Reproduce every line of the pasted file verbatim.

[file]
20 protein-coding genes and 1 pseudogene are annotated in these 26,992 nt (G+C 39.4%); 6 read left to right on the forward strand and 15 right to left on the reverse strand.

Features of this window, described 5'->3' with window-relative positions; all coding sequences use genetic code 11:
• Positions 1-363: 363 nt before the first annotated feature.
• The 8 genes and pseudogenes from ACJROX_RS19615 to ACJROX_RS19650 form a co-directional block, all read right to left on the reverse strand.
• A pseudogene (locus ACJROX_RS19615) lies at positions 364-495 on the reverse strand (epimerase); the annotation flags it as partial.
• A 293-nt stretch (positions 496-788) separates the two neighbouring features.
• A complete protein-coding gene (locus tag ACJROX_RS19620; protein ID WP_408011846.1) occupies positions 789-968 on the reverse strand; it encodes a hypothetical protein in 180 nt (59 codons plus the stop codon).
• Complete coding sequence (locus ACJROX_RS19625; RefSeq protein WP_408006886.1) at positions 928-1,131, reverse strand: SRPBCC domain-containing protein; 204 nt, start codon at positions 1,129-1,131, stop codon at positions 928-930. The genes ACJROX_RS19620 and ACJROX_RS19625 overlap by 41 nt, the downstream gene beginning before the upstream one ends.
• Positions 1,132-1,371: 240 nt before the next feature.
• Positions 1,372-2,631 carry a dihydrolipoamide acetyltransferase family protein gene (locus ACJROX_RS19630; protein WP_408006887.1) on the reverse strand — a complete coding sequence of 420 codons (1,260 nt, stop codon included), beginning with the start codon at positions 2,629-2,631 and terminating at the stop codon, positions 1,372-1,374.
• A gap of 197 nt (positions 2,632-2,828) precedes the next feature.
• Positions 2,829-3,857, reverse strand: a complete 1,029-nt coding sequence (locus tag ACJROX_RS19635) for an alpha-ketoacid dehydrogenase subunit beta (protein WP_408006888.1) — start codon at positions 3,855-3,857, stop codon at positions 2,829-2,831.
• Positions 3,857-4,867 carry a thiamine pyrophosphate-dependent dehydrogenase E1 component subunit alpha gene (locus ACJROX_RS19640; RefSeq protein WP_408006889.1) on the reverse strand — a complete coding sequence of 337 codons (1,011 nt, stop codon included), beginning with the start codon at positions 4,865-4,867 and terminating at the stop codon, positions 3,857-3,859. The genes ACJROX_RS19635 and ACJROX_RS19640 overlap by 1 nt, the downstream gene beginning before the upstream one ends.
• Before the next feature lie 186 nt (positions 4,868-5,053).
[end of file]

20 protein-coding genes and 1 pseudogene are annotated in these 26,992 nt (G+C 39.4%); 6 read left to right on the forward strand and 15 right to left on the reverse strand.

Features of this window, described 5'->3' with window-relative positions; all coding sequences use genetic code 11:
• Positions 1-363: 363 nt before the first annotated feature.
• The 8 genes and pseudogenes from ACJROX_RS19615 to ACJROX_RS19650 form a co-directional block, all read right to left on the reverse strand.
• A pseudogene (locus ACJROX_RS19615) lies at positions 364-495 on the reverse strand (epimerase); the annotation flags it as partial.
• A 293-nt stretch (positions 496-788) separates the two neighbouring features.
• A complete protein-coding gene (locus tag ACJROX_RS19620; protein ID WP_408011846.1) occupies positions 789-968 on the reverse strand; it encodes a hypothetical protein in 180 nt (59 codons plus the stop codon).
• Complete coding sequence (locus ACJROX_RS19625; RefSeq protein WP_408006886.1) at positions 928-1,131, reverse strand: SRPBCC domain-containing protein; 204 nt, start codon at positions 1,129-1,131, stop codon at positions 928-930. The genes ACJROX_RS19620 and ACJROX_RS19625 overlap by 41 nt, the downstream gene beginning before the upstream one ends.
• Positions 1,132-1,371: 240 nt before the next feature.
• Positions 1,372-2,631 carry a dihydrolipoamide acetyltransferase family protein gene (locus ACJROX_RS19630; protein WP_408006887.1) on the reverse strand — a complete coding sequence of 420 codons (1,260 nt, stop codon included), beginning with the start codon at positions 2,629-2,631 and terminating at the stop codon, positions 1,372-1,374.
• A gap of 197 nt (positions 2,632-2,828) precedes the next feature.
• Positions 2,829-3,857, reverse strand: a complete 1,029-nt coding sequence (locus tag ACJROX_RS19635) for an alpha-ketoacid dehydrogenase subunit beta (protein WP_408006888.1) — start codon at positions 3,855-3,857, stop codon at positions 2,829-2,831.
• Positions 3,857-4,867 carry a thiamine pyrophosphate-dependent dehydrogenase E1 component subunit alpha gene (locus ACJROX_RS19640; RefSeq protein WP_408006889.1) on the reverse strand — a complete coding sequence of 337 codons (1,011 nt, stop codon included), beginning with the start codon at positions 4,865-4,867 and terminating at the stop codon, positions 3,857-3,859. The genes ACJROX_RS19635 and ACJROX_RS19640 overlap by 1 nt, the downstream gene beginning before the upstream one ends.
• Before the next feature lie 186 nt (positions 4,868-5,053).